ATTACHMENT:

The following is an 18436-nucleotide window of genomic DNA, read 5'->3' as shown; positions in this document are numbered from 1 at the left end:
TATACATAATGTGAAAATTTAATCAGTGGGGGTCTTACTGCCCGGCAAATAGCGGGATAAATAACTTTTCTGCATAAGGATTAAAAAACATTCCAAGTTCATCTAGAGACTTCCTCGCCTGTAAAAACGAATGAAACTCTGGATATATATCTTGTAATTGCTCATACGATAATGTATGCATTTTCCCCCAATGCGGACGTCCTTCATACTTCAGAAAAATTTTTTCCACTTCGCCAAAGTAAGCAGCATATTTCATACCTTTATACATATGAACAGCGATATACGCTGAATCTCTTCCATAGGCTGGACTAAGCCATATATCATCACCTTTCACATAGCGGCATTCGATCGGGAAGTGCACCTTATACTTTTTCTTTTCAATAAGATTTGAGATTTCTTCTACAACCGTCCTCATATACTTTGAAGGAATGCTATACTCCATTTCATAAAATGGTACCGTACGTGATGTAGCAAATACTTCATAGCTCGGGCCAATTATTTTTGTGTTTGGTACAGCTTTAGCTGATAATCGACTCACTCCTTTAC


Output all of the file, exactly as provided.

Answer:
The following is an 18436-nucleotide window of genomic DNA, read 5'->3' as shown; positions in this document are numbered from 1 at the left end:
TATACATAATGTGAAAATTTAATCAGTGGGGGTCTTACTGCCCGGCAAATAGCGGGATAAATAACTTTTCTGCATAAGGATTAAAAAACATTCCAAGTTCATCTAGAGACTTCCTCGCCTGTAAAAACGAATGAAACTCTGGATATATATCTTGTAATTGCTCATACGATAATGTATGCATTTTCCCCCAATGCGGACGTCCTTCATACTTCAGAAAAATTTTTTCCACTTCGCCAAAGTAAGCAGCATATTTCATACCTTTATACATATGAACAGCGATATACGCTGAATCTCTTCCATAGGCTGGACTAAGCCATATATCATCACCTTTCACATAGCGGCATTCGATCGGGAAGTGCACCTTATACTTTTTCTTTTCAATAAGATTTGAGATTTCTTCTACAACCGTCCTCATATACTTTGAAGGAATGCTATACTCCATTTCATAAAATGGTACCGTACGTGATGTAGCAAATACTTCATAGCTCGGGCCAATTATTTTTGTGTTTGGTACAGCTTTAGCTGATAATCGACTCACTCCTTTAC